Worm Breeder's Gazette 10(2): 150
These abstracts should not be cited in bibliographies. Material contained herein should be treated as personal communication and should be cited as such only with the consent of the author.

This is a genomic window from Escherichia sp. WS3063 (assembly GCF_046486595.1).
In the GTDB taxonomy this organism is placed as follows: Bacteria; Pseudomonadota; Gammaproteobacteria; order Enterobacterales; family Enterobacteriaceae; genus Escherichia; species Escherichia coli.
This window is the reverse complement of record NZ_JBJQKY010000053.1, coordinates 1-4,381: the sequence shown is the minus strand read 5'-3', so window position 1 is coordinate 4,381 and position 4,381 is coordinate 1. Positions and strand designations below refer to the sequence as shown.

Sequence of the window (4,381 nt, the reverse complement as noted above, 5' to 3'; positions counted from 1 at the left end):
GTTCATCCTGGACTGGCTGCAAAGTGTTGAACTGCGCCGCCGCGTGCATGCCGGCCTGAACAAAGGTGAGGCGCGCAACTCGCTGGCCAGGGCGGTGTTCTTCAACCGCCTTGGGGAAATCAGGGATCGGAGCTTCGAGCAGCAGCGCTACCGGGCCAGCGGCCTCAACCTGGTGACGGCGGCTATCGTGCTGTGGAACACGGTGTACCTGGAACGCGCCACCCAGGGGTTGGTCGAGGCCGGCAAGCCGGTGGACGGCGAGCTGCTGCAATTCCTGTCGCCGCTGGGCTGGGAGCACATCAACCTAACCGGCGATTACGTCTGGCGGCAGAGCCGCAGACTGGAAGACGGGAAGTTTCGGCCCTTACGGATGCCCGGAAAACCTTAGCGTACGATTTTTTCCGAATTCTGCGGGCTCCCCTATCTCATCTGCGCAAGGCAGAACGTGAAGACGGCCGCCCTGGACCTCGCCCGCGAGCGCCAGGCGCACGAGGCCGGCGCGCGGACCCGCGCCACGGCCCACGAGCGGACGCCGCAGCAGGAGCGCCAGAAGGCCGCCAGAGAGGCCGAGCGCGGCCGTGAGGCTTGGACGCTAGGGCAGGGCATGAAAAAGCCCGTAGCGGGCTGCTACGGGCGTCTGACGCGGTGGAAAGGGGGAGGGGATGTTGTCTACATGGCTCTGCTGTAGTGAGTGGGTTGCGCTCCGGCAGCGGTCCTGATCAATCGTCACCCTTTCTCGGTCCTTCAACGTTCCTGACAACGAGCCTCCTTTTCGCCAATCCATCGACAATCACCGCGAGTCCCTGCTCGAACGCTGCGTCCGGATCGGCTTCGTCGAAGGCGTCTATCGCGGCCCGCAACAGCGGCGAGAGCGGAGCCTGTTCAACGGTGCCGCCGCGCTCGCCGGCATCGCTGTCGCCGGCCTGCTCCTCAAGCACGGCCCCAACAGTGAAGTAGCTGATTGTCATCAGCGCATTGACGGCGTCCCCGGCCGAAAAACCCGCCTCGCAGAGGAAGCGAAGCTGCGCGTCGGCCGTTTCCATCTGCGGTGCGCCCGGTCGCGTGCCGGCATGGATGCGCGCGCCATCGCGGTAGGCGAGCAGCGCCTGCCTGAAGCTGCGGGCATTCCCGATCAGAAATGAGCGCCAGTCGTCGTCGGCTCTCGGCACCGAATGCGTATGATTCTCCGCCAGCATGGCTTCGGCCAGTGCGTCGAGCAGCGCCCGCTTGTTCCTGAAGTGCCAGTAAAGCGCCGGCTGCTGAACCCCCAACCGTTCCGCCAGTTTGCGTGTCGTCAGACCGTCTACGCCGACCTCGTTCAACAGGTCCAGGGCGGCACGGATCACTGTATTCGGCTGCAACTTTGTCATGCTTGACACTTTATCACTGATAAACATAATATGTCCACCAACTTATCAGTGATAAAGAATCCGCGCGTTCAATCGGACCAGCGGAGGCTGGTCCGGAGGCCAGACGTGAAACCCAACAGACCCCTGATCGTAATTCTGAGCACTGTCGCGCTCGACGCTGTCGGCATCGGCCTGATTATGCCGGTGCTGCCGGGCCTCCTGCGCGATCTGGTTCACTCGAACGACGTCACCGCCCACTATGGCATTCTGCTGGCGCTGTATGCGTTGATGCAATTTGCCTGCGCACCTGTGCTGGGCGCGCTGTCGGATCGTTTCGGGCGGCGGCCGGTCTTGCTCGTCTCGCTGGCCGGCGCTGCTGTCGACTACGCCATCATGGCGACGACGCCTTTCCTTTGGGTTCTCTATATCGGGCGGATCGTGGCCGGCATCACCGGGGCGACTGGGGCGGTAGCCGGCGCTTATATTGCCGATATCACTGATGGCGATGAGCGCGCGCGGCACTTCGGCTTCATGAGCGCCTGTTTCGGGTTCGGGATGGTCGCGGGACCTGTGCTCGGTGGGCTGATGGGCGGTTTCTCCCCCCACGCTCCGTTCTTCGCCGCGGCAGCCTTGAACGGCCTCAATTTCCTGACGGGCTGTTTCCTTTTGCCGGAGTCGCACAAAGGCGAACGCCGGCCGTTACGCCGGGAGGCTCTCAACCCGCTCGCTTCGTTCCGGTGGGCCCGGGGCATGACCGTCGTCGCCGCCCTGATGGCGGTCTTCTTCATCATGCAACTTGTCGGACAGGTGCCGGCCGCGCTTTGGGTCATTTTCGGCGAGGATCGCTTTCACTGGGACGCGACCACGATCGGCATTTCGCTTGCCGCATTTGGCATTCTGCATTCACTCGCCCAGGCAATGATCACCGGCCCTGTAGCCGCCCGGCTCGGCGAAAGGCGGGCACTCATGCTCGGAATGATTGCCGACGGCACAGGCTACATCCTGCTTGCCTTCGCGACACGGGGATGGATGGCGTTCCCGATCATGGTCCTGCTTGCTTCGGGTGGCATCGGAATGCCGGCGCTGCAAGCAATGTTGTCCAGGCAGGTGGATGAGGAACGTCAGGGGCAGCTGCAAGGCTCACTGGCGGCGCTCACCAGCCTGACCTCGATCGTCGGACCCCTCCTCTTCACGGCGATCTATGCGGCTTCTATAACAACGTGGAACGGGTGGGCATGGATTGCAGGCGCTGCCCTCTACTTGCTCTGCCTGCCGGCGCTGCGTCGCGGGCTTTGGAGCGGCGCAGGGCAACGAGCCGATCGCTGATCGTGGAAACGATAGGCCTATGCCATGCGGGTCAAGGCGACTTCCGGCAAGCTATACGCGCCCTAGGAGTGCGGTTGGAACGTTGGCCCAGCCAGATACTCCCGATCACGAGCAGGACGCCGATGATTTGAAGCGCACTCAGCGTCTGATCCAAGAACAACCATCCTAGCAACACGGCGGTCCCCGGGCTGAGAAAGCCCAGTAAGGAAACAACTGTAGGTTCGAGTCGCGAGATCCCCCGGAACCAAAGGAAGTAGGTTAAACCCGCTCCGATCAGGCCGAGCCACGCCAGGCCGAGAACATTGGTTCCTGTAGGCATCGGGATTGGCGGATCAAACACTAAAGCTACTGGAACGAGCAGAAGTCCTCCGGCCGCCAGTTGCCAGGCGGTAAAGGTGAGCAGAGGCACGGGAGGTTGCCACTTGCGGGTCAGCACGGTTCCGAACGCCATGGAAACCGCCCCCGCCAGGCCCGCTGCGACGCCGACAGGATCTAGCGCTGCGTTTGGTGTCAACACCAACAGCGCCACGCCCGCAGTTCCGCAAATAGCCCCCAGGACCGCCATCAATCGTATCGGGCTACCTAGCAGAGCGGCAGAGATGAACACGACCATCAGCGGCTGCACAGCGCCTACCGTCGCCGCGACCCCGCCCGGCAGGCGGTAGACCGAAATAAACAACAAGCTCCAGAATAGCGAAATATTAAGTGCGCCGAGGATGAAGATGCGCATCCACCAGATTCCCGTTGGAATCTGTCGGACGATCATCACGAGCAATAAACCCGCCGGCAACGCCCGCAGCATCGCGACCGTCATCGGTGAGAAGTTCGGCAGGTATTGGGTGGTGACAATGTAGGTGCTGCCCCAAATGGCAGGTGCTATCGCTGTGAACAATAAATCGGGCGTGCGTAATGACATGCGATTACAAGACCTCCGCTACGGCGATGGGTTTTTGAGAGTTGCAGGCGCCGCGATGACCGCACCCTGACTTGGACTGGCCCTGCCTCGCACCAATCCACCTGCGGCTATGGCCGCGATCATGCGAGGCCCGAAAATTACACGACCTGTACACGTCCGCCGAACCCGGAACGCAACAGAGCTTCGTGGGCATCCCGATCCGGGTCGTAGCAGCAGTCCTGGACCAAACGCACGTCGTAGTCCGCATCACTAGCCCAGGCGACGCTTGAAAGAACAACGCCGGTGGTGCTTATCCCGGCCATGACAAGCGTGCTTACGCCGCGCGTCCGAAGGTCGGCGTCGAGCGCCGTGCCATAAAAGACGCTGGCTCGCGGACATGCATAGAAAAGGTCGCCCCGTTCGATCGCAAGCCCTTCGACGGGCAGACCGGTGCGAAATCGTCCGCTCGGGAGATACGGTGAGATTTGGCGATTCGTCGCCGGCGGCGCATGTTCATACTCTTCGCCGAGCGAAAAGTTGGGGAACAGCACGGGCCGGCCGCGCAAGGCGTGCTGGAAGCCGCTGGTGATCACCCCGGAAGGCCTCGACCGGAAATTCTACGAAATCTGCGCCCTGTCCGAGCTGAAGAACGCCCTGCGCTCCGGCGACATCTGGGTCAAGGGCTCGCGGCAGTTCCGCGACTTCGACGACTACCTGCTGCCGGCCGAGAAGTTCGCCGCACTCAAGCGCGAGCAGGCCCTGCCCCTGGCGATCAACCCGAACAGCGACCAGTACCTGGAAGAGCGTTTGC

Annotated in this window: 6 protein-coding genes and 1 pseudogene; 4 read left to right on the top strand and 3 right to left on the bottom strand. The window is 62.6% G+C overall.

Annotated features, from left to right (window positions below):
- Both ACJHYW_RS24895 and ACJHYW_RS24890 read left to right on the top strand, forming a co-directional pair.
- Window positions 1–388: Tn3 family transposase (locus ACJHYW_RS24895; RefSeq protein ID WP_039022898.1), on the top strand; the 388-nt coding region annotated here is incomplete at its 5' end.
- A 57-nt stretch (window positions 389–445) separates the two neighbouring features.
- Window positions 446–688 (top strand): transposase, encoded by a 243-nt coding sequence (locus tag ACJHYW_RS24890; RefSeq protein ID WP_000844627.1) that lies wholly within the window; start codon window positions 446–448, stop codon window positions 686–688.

The free duplication of the right arm of LGIII, eDp6, was isolated by J. Hodgkin in association with the deficiency eDf2 (Genetics 96. 649-664, 1980). We have used eDp6 extensively in the mosaic analysis of tra-1 and have made several observations that are consistent with this duplication being a ring chromosome. The strongest evidence comes from the generation and analysis of deletions in the duplication. vab-7(e1564)dpy-18(e364)unc-64(e246);eDp6 hermaphrodites were irradiated with 1500 rads of gamma rays. Of 5500 F1 duptication- bearing progeny, 13 were identified that contained altered duplications (see figure). Altered duplications that failed to complement two of the three markers and duplications that railed to complement a single marker were generated at similar frequencies, suggesting that partial deletions of the duplication were the primary mutational event. Evidence that eDp6 is circular comes from the deletion events of classes D and E in the figure. These classes, which arose at about the same frequency as the others, could have arisen from a single event in a circular chromosome but would require two independent events in a linear chromosome. Additional circumstantial evidence for circularity is that simple recombinants between the duplication and LGIII are not recovered, suggesting that recombination either does not occur or is lethal. However, we have recovered a complex recombinant, suggesting that recombination can occur. The phenotype of the complex recombinant was identical to that of strain CB1517, which is homozygous for eDf2 and carries an undetermined number of copies of eDp6 (Hodgkin, op. cit.). Complementation analysis of the complex recombinant showed that the resulting LGIII is deficient for vab-7, unc-32, suggesting that the recombination resulted in a deficiency of this region, similar to eDf2. That complex recombinants can be recovered and simple recombinants are not suggests that the latter events are lethal. Although simple recombinants between eDp6 and the chromosome have not been recovered, recombinants between ctDp2 (a class A isolate; see figure), and LGIlI are frequent. eDp6 is meiotically unstable; it is recovered in only 50% of the self progeny of duplication hermaphrodites. Mitotically the duplication is stable (loss/cell division is about 1/1000-5000). ctDp2, which covers vab-7, unc-64 is recovered in only 15% of self progeny and is lost mitotically at a rate of about 1/250 cell divisions. The class B isolate, which complements all three markers, is recovered in only 25% of self progeny and is lost mitotically at an estimated 1/100 cell divisions ( not carefully determined). These results suggest that either a segregator function on the duplication has been deleted or that the change in structure or size of these derivatives has a profound effect on segregation (e.g., perhaps ring duplications are mitotically more stable than linear duplications). The circumstances in which eDp6 was isolated (Hodgkin op. cit.) suggest that this duplication and the accompanying deficiency were generated by a single intrachromosomal recombination event. This could have generated a circular free duplication and a deletion chromosome capped by a telomere.